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Crony capitalism alleged in Fed’s debt swaps

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Michael Bastasch DCNF Managing Editor
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Does the Federal Reserve bank really have taxpayers’ interests at heart? The Fed has secretly selected three banks to bid on American International Group, Inc. (AIG) debt securities that were acquired during the 2008 bailout. This move has critics and Wall Street seeing red over the failure to live up to the bank’s promise of transparency, Bloomberg News reports.

The secret auction is a stark contrast to an auction last year, where the Fed invited over 40 broker-dealers to participate. This year, however, the Federal Reserve Bank of New York only invited Goldman Sachs Group Inc. (GS), Credit Suisse Group AG (CSGN) and Barclays Plc (BARC) to bid on $13.2 billion of bonds offered in two sales this month. Last month, Goldman Sachs bought $6.2 billion of bonds in an auction.

Traders blamed regular and public auctions for damaging bond prices in 2011, prompting the Fed to switch to this closed process. The New York Fed was criticized last year for damaging credit markets using regular sales, and it promptly ceased these sales in June 2011 after selling $10 billion in face value of the assets.

On Jan. 19, sales resumed when the bank sold $7 billion worth of risky mortgage bonds to Credit Suisse Group AG. The Wall Street Journal estimates the bonds were sold for over $3 billion, based on comparable debt.

Goldman Sachs won the latest auction. The Fed sold $6.2 billion in face value of mortgage bonds from Maiden Lane II, meaning the rest of the outstanding balance of the $19.5 billion loan given to Maiden Lane II can be repaid.

Firms not included in the bidding, however, were annoyed at being left out. Many have questioned whether or not the Fed is getting the best price for taxpayers, who gave AIG $182.3 billion in bailout funds.

“I fail to see how running a limited participation, secret auction is any way beneficial to the owners of these bonds, the U.S. taxpayer,” said the president of a New York-based market data analyst. “Not to mention these bonds are now trading 15 to 25 cents” on the dollar “cheaper compared to when they were last auctioned in a more public manner.”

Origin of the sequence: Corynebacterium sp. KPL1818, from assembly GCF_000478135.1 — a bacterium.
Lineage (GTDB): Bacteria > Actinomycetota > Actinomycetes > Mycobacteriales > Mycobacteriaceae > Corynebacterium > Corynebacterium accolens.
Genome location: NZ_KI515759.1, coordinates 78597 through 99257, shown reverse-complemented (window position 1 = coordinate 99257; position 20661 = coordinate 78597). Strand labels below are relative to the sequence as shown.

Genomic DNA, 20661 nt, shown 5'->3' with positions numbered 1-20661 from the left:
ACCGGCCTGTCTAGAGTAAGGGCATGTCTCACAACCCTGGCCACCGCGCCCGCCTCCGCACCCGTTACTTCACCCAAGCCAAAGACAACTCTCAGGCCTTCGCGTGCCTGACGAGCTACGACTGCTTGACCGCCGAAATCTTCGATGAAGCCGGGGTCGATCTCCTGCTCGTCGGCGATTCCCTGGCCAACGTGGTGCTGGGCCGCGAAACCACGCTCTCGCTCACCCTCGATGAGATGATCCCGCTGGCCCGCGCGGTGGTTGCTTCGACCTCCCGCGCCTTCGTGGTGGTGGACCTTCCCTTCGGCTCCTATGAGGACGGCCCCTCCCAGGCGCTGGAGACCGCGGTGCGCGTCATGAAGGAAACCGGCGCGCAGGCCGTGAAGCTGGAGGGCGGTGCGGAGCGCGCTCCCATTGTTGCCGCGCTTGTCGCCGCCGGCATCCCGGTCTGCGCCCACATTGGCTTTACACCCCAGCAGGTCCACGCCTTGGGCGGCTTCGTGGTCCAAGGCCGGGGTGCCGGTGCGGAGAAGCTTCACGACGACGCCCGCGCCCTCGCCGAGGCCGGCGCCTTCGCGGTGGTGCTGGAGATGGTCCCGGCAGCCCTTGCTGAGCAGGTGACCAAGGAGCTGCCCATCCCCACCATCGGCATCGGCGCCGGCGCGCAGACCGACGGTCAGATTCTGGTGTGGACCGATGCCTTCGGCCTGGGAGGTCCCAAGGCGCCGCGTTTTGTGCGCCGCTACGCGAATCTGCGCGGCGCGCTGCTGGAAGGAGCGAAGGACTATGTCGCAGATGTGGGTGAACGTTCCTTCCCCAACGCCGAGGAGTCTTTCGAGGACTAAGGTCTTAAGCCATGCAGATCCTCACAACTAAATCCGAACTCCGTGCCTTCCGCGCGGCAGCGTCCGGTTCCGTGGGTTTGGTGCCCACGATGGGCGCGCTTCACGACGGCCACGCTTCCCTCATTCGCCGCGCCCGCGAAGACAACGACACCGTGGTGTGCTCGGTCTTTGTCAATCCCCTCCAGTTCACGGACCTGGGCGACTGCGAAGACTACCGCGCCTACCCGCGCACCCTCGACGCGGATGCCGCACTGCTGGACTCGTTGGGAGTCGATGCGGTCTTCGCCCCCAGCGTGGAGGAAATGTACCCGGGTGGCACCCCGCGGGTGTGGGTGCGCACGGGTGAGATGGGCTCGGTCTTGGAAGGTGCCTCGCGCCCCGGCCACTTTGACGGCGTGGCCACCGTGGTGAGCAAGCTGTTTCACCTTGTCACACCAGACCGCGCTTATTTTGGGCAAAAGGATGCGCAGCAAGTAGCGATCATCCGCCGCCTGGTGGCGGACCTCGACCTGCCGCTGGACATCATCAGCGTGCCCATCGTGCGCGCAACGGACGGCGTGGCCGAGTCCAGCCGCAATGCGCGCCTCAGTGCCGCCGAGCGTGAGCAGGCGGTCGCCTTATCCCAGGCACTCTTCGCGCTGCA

“The purpose should be to get the best price for the taxpayer,” explained Robert Eisenbeis, a former research director at the Federal Reserve Bank of Atlanta who now works at Cumberland Advisors. “Anybody knows the more bidders the better, so it’s a little hard to understand why they would essentially pick potential winners and losers. That smacks of crony capitalism.”

“The exclusivity by which the process has shut out smaller dealers is a little un-American,” David Castillo, head of sales and trading at broker Further Lane Securities LP, said.

Maiden Lane II, LLC was created in 2008 with the sole purpose to buy holdings that AIG handed the Fed in exchange for a cash injection. Its portfolio includes bonds backed by some of the riskiest home loans with the highest default rates, including subprime mortgages.

Despite critics claims that the private, selective auction may not be good for taxpayers, the Fed turned a $2.8 billion profit from selling Maiden Lane assets, according to CNN Money.

The good news of the $2.8 billion surplus is dampened by the fact that the Fed still holds a separate portfolio, Maiden Lane III, which contains the insurer’s credit default swap business. When acquired, the portfolio was worth $29.3 billion, but it is now worth $17.6 billion. As of Feb. 1, the Fed was still owed $9.6 billion from its loan to Maiden Lane III.

The government currently owns 77 percent of AIG, down from 92.1 percent.

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